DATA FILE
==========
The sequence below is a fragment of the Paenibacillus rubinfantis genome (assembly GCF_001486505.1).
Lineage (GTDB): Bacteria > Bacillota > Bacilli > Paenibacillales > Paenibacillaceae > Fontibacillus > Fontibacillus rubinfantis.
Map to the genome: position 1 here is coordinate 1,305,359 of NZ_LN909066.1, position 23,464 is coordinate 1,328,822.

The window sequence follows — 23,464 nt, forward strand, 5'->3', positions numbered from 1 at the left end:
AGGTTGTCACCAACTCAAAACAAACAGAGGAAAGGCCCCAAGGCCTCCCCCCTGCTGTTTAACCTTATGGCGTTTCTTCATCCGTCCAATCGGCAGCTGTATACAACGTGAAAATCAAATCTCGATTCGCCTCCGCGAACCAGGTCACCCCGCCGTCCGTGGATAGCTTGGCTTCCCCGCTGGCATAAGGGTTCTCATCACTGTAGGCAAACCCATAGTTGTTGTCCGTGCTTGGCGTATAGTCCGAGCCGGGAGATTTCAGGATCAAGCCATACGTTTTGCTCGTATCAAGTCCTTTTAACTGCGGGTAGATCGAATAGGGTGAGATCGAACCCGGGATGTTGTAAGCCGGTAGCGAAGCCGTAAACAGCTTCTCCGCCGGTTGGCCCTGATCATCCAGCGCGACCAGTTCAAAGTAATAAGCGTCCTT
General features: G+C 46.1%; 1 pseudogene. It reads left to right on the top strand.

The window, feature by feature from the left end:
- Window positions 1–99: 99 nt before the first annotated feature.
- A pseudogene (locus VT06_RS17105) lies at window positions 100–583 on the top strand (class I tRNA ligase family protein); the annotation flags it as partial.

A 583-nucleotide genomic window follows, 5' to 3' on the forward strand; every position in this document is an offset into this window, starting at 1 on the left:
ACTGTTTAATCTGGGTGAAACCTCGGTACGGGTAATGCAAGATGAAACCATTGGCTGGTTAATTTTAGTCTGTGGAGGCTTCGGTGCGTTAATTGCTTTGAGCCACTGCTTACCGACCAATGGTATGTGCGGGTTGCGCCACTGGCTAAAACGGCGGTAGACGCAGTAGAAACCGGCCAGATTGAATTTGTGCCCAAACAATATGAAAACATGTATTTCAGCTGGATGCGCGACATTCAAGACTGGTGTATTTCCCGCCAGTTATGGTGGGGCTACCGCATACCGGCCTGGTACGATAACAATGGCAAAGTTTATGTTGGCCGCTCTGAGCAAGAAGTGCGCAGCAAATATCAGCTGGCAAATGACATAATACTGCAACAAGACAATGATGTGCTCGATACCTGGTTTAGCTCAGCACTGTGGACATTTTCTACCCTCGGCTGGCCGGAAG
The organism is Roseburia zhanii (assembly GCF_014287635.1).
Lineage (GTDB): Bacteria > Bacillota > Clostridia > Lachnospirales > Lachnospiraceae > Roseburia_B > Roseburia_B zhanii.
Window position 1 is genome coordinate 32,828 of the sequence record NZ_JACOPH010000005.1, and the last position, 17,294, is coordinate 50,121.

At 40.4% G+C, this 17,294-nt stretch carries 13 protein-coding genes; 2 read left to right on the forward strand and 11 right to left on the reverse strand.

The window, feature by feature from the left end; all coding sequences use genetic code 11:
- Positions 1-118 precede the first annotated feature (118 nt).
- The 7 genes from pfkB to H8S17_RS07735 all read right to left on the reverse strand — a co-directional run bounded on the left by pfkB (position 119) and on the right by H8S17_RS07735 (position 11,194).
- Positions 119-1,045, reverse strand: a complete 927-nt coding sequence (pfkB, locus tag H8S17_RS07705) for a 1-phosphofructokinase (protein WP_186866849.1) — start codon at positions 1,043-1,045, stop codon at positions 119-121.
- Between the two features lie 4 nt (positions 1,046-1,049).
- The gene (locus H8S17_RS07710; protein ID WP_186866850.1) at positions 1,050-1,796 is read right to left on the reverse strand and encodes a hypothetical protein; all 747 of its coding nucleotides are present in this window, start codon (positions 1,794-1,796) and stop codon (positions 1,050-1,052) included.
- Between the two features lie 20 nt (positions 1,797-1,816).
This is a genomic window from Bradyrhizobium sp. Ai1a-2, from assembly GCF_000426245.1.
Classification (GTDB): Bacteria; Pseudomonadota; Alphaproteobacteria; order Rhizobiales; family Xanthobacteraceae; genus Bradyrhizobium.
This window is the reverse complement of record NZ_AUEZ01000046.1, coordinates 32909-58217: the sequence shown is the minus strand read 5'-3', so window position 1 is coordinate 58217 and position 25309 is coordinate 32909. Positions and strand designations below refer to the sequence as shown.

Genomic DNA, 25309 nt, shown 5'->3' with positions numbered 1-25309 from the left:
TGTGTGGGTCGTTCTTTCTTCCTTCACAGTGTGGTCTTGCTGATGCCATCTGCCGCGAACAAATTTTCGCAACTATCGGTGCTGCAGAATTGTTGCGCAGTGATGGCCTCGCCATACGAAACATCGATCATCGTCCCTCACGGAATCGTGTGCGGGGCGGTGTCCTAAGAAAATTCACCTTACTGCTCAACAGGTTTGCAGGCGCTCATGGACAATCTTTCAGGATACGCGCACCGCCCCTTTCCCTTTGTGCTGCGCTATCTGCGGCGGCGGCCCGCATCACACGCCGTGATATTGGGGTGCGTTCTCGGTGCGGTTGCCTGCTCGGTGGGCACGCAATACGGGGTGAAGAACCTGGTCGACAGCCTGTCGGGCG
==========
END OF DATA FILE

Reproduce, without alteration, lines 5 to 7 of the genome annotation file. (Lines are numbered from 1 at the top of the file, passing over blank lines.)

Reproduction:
AGGTTGTCACCAACTCAAAACAAACAGAGGAAAGGCCCCAAGGCCTCCCCCCTGCTGTTTAACCTTATGGCGTTTCTTCATCCGTCCAATCGGCAGCTGTATACAACGTGAAAATCAAATCTCGATTCGCCTCCGCGAACCAGGTCACCCCGCCGTCCGTGGATAGCTTGGCTTCCCCGCTGGCATAAGGGTTCTCATCACTGTAGGCAAACCCATAGTTGTTGTCCGTGCTTGGCGTATAGTCCGAGCCGGGAGATTTCAGGATCAAGCCATACGTTTTGCTCGTATCAAGTCCTTTTAACTGCGGGTAGATCGAATAGGGTGAGATCGAACCCGGGATGTTGTAAGCCGGTAGCGAAGCCGTAAACAGCTTCTCCGCCGGTTGGCCCTGATCATCCAGCGCGACCAGTTCAAAGTAATAAGCGTCCTT
General features: G+C 46.1%; 1 pseudogene. It reads left to right on the top strand.

The window, feature by feature from the left end: